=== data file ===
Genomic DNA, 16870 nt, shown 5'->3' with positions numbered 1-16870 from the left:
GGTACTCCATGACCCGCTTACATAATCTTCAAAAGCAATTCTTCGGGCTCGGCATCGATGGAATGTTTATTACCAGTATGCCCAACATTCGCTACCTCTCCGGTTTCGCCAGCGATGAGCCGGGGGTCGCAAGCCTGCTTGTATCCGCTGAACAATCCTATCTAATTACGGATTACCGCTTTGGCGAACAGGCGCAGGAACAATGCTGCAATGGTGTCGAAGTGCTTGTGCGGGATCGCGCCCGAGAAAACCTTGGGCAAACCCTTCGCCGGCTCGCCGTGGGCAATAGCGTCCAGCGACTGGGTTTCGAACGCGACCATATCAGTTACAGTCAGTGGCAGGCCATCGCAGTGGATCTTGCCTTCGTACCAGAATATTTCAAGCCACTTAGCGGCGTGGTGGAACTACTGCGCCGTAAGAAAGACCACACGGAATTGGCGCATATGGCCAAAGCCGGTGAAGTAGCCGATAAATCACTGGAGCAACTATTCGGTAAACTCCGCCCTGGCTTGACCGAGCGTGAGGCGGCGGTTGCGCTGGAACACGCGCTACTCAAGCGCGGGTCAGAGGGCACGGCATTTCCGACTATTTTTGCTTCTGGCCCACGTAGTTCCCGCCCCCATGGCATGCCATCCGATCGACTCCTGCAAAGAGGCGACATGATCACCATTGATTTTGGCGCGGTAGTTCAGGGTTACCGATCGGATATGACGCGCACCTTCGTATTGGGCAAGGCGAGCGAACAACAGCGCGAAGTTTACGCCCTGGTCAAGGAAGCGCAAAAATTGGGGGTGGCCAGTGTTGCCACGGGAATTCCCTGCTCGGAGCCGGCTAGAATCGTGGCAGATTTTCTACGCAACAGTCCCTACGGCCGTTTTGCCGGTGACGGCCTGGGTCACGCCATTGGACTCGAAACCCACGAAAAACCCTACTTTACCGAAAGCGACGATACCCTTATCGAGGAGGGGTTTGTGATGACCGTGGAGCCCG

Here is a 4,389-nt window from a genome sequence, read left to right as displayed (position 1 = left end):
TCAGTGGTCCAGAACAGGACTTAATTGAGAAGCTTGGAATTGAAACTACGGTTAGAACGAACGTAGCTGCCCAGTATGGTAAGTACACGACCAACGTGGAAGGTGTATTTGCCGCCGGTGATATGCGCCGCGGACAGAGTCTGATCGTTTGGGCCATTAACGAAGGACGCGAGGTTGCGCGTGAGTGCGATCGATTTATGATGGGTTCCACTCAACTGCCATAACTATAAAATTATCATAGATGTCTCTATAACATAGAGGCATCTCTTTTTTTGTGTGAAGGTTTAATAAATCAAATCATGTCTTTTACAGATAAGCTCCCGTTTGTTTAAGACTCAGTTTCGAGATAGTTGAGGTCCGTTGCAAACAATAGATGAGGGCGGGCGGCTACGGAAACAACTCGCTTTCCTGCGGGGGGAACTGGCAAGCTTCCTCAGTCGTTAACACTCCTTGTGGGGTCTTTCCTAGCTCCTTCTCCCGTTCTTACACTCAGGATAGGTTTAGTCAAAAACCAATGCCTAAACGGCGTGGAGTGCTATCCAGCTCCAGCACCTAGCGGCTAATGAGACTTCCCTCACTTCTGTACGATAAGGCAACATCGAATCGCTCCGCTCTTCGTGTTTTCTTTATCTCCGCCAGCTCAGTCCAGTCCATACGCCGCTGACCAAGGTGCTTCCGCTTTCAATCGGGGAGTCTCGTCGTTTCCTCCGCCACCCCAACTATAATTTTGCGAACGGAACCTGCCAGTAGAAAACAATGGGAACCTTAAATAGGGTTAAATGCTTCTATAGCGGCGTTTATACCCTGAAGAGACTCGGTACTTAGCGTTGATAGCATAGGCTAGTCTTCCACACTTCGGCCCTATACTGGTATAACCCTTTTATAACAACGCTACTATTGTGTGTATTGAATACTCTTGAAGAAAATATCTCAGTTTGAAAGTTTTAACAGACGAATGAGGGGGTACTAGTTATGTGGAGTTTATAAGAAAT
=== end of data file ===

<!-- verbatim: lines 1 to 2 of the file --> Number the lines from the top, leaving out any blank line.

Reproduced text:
Genomic DNA, 16870 nt, shown 5'->3' with positions numbered 1-16870 from the left:
GGTACTCCATGACCCGCTTACATAATCTTCAAAAGCAATTCTTCGGGCTCGGCATCGATGGAATGTTTATTACCAGTATGCCCAACATTCGCTACCTCTCCGGTTTCGCCAGCGATGAGCCGGGGGTCGCAAGCCTGCTTGTATCCGCTGAACAATCCTATCTAATTACGGATTACCGCTTTGGCGAACAGGCGCAGGAACAATGCTGCAATGGTGTCGAAGTGCTTGTGCGGGATCGCGCCCGAGAAAACCTTGGGCAAACCCTTCGCCGGCTCGCCGTGGGCAATAGCGTCCAGCGACTGGGTTTCGAACGCGACCATATCAGTTACAGTCAGTGGCAGGCCATCGCAGTGGATCTTGCCTTCGTACCAGAATATTTCAAGCCACTTAGCGGCGTGGTGGAACTACTGCGCCGTAAGAAAGACCACACGGAATTGGCGCATATGGCCAAAGCCGGTGAAGTAGCCGATAAATCACTGGAGCAACTATTCGGTAAACTCCGCCCTGGCTTGACCGAGCGTGAGGCGGCGGTTGCGCTGGAACACGCGCTACTCAAGCGCGGGTCAGAGGGCACGGCATTTCCGACTATTTTTGCTTCTGGCCCACGTAGTTCCCGCCCCCATGGCATGCCATCCGATCGACTCCTGCAAAGAGGCGACATGATCACCATTGATTTTGGCGCGGTAGTTCAGGGTTACCGATCGGATATGACGCGCACCTTCGTATTGGGCAAGGCGAGCGAACAACAGCGCGAAGTTTACGCCCTGGTCAAGGAAGCGCAAAAATTGGGGGTGGCCAGTGTTGCCACGGGAATTCCCTGCTCGGAGCCGGCTAGAATCGTGGCAGATTTTCTACGCAACAGTCCCTACGGCCGTTTTGCCGGTGACGGCCTGGGTCACGCCATTGGACTCGAAACCCACGAAAAACCCTACTTTACCGAAAGCGACGATACCCTTATCGAGGAGGGGTTTGTGATGACCGTGGAGCCCG